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13 results for "Information networks"
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Record #:
2652
Author(s):
Abstract:
Advances in technologies permit individuals, workers, and businesses to be faster and more efficient through use of the Internet, multimedia products, and wireless communication devices.
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North Carolina (NoCar F 251 W4), Vol. 54 Issue 1, Jan 1996, p12-14,16-17, il
Record #:
2103
Author(s):
Abstract:
On-line newspaper service in the state ranges from the basic, THE CHARLOTTE OBSERVER electronic bulletin board, to the sophisticated, THE NEWS AND OBSERVER's NandO.net. Location, start-up costs and revenue sources must be considered before going on-line.
Record #:
2107
Abstract:
The Internet's NCINFO offers North Carolina's municipalities information on state and local governments. Using NCINFO, local government users can send low-cost communication through e-mail, receive data and reports, and hold group communication.
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Southern City (NoCar Oversize JS 39 S6), Vol. 45 Issue 1, Jan 1995, p1,3, il
Subject(s):
Record #:
2116
Abstract:
Some things local government observers predict for North Carolina in 2005 include financially sound cities; a clean environment; expanded information networks; an older, more diverse population; and the Triad, Charlotte, and the Triangle coalescing.
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Southern City (NoCar Oversize JS 39 S6), Vol. 45 Issue 1, Jan 1995, p1, 4-5, il
Record #:
2141
Author(s):
Abstract:
While major funding for the North Carolina Information Highway is moving slowly in the legislature, high-tech industries, such as telecommunications and electronics, continue to expand. Statistics reveal facts about companies and employment.
Record #:
1318
Author(s):
Abstract:
North Carolina's Information Highway is in the electronic equivalent of the bulldozer-and-earthmover phase, and it is time for companies to get up to speed.
Source:
North Carolina (NoCar F 251 W4), Vol. 52 Issue 1, Jan 1994, p12-16, il, por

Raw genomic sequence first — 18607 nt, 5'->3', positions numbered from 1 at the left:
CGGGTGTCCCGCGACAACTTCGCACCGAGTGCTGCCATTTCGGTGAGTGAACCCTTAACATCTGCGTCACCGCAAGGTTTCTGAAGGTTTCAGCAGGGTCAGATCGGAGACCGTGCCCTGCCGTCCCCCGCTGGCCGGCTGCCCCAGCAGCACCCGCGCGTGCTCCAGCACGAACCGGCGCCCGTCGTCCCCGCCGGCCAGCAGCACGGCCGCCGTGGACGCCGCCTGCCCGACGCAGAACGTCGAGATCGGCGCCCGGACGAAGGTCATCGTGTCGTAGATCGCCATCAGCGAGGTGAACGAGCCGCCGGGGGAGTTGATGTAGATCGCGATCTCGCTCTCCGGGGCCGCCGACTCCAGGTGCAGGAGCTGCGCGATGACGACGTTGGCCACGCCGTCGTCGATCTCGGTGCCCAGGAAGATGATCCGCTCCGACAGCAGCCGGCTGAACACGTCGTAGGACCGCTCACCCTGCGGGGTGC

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Record #:
1444
Author(s):
Abstract:
Research Triangle Park-based BroadBand Technologies and its president and CEO, Salim Bhatia, have taken the early lead in the race to develop the electronics and software system needed to bring the Information Superhighway into the consumer's home.
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Record #:
1443
Author(s):
Abstract:
Silverman explains what the Information Superhighway is, who will own it, where the money will come from, when and how business will be able to use it, and the political and security aspects.
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Record #:
1481
Author(s):
Abstract:
This fall local governments will be able to take advantage of North Carolina's Information Superhighway.
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Southern City (NoCar Oversize JS 39 S6), Vol. 44 Issue 3, Mar 1994, p6-7, il
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Record #:
1526
Author(s):
Abstract:
Murphy native William E. McDonald is President and CEO of Sprint Mid-Atlantic Telecom.
Source:
North Carolina (NoCar F 251 W4), Vol. 52 Issue 4, Apr 1994, p8-11, por
Record #:
1530
Author(s):
Abstract:
The author discusses the uses and the value of the Internet, drawing on examples of NC businesses that have taken advantage of this network (Octagon Trading Group, Daniels & Daniels, SAS Institute, Indelible Blue).
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North Carolina (NoCar F 251 W4), Vol. 52 Issue 5, May 1994, p20-25, il
Record #:
1982
Author(s):
Abstract:
Some of the most important work of the electronic revolution is being performed in the Triangle area by the University of North Carolina's virtual reality lab, the Virtus Corporation, the News & Observer, and the Institute for Academic Technology.
Source:
Independent Weekly (NoCar Oversize AP 2 .I57 [volumes 13 - 23 on microfilm]), Vol. 12 Issue 42, Oct 1994, p10-13, il Periodical Website
Record #:
18503
Abstract:
The North Carolina State Library system in accordance with suggestions from the American library Association began a survey in 1977 of patrons changing demands of library services. County and town librarians were advised on how to collect this information from their branches. The results are published in this article pertaining to services provided and future initiatives to improve public libraries.
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